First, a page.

Ryan Giggs, Markel Bergara

Report: Giggs won’t be considered as permanent Manchester United boss

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It’s been a solid couple hours since we had Manchester United news, and the BBC brings us a welcome reprieve from all of that quiet.

Sources tell BBC Sport that interim manager Ryan Giggs is not being considered as a permanent solution despite his pedigree and status as a club legend.

Manager David Moyes was fired earlier today after less than a year on the job.

From the BBC:

News that Giggs is unlikely to succeed Moyes on a full-time basis may disappoint some fans. However Robbie Savage – who was in the United youth ranks with Giggs and was also a team-mate with Wales – says United need an experienced head as they look to rebuild their squad over the summer.

“In the future, Ryan can be a successful manager,” Savage told BBC Sport. “But going forward it’s such a huge transfer window for United that they need an experienced man at the helm.

“Keeping Ryan as assistant manager would be a great idea. He has United in his blood and has won countless trophies.”

Giggs may very well be a great manager, but Savage’s quotes are dead-on (especially if the Red Devils were to tab an older manager like Louis van Gaal or Carlo Ancelotti). There may come a time for Giggs to run the ship for more than four games, but it’s not likely to be now. For every Clarence Seedorf, there’s a bunch of Gennaro Gattusos. It doesn’t come right away.

And as much as he loves the club, perhaps even Giggs knows he’s not completely ready for the gig.

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In “pretty good listener” Klopp, Liverpool has breath of fresh air

Jurgen Klopp, Liverpool FC
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In some ways, all managers are the same: intelligent football men messing around with the puzzle that is winning matches.

But to listen to Jurgen Klopp’s introductory press conference is to get a different view. While some managers sound like they create the puzzles, or even create the game itself, Klopp speaks of the challenge with reverence.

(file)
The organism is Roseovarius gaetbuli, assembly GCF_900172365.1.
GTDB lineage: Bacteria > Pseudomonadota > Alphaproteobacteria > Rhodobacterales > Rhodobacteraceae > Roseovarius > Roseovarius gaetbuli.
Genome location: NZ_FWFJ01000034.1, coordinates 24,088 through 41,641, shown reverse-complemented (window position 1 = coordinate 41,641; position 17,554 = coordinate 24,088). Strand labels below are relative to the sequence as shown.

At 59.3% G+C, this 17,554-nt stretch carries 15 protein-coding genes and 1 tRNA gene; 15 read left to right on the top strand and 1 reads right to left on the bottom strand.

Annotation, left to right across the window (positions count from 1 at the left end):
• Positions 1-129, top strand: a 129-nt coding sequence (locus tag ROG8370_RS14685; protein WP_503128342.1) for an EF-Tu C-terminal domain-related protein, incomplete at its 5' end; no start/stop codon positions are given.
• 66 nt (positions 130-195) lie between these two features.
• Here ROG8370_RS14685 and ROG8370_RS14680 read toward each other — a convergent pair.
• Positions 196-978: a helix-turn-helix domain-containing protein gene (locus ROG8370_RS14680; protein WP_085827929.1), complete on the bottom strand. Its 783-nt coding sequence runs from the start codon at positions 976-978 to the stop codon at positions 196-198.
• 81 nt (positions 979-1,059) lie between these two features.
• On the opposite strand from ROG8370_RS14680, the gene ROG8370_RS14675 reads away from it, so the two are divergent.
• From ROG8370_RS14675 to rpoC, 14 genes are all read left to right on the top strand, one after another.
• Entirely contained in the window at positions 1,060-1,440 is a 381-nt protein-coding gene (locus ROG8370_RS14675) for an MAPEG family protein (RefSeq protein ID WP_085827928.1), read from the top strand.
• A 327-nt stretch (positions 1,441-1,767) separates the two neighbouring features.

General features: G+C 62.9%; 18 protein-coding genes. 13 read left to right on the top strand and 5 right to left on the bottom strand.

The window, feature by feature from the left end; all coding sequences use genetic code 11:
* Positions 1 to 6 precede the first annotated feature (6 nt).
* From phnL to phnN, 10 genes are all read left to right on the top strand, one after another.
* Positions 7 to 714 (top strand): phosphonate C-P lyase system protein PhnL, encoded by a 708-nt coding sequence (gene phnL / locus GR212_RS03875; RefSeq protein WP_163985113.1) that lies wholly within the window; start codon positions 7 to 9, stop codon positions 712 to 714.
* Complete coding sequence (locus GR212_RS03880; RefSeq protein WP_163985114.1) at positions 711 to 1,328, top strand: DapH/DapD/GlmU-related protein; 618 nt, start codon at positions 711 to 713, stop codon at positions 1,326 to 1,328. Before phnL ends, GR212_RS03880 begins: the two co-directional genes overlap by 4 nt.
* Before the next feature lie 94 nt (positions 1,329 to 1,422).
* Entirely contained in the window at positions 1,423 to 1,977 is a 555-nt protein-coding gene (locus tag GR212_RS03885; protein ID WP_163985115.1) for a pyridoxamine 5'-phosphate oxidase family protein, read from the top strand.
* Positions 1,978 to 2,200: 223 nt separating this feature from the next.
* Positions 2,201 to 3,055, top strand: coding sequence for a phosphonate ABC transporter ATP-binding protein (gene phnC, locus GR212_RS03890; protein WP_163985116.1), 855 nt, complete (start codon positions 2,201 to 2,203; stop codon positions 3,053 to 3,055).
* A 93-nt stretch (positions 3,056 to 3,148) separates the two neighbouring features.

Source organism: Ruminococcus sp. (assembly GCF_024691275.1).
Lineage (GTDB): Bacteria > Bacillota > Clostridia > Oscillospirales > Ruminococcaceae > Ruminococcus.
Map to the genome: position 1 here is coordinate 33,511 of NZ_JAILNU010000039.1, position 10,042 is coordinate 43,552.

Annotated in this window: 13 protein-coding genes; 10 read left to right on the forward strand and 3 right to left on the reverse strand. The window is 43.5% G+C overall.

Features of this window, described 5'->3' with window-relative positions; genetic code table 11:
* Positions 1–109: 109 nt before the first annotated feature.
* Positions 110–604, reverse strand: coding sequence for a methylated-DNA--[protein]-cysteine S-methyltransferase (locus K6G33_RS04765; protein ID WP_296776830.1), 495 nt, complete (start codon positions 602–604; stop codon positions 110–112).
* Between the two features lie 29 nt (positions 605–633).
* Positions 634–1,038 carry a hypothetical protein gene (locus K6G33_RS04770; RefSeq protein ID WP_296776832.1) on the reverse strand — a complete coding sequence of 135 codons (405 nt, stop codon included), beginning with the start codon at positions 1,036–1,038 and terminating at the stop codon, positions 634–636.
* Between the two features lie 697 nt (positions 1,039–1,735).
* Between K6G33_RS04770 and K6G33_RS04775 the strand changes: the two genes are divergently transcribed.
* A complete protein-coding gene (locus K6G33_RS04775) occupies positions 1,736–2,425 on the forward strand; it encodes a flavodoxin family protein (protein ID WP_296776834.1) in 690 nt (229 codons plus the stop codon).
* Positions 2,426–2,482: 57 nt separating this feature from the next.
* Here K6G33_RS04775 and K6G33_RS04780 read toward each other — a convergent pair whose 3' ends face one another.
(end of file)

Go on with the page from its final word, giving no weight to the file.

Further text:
[ MORE: Klopp unveiled as “the Normal One” ]

In other words, it seems unlikely we will be hearing him utter phrases designed at painting himself as a Picasso of the pitch, rather that of a museum curator.

For example, here’s the new Liverpool boss on the club’s history.

From JPW on Merseyside:

“Twenty-five years ago [since the last league title] is a long time,” Klopp said. “History is only the base for us, [we shouldn’t] keep the history in our backpack all day. I want to see the first step next week and not always compare with other times. This is a great club with big potential. Everything is there. Let’s try to start a new way. Everything is different – I don’t know it all but I’m a pretty good listener.”

The “normal one” speaks like an honor student, not the know-it-all professor demanding students regurgitate facts from the book he wrote and tossed on the syllabus.

And perhaps this is the manner in which the Reds will add a new, positive chapter to their storied history.

Kreis, Schmid dismiss Messing’s job switch comments

Sigi Schmid
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Broadcaster and New York soccer hero Shep Messing caused quite a stir with his comments during the Red Bulls/Impact match on Wednesday, and those words have cause plenty of reaction in MLS.

If you missed it, Messing claims that New York City FC is ready to move on from Jason Kreis after just one season, and that Seattle coach Sigi Schmid is set to swap jobs with the NYC boss.

Messing also claims that Caleb Porter could end his disappointing run in Portland to head back to college soccer.

Kreis and Schmid disagree. The latter says he loves the Sounders and is committed to bringing an MLS Cup to Seattle. Kreis was just flabbergasted.

From MLSSoccer.com:

“I was watching the game last night, and it caught me completely by surprise. I thought that was an absolutely ludicrous statement and unfounded,” Kreis said after training Thursday. “I have no knowledge of that information at all, and I kind of scratch my head because at the end of the day I’m very happy here.”

So is there any truth here? The Porter part makes sense, especially if the Timbers fail to make the postseason again and the brash coach wishes to go back to a place where he’s had success.

As for Schmid and Kreis, that’s a curious one. Maybe NYC’s star studded roster would like a change, and Schmid has more success with big egos. And Kreis would thrive just about anywhere, but why would NYC ditch a man who built this from scratch? They’ve invested so much in the ex-RSL legend.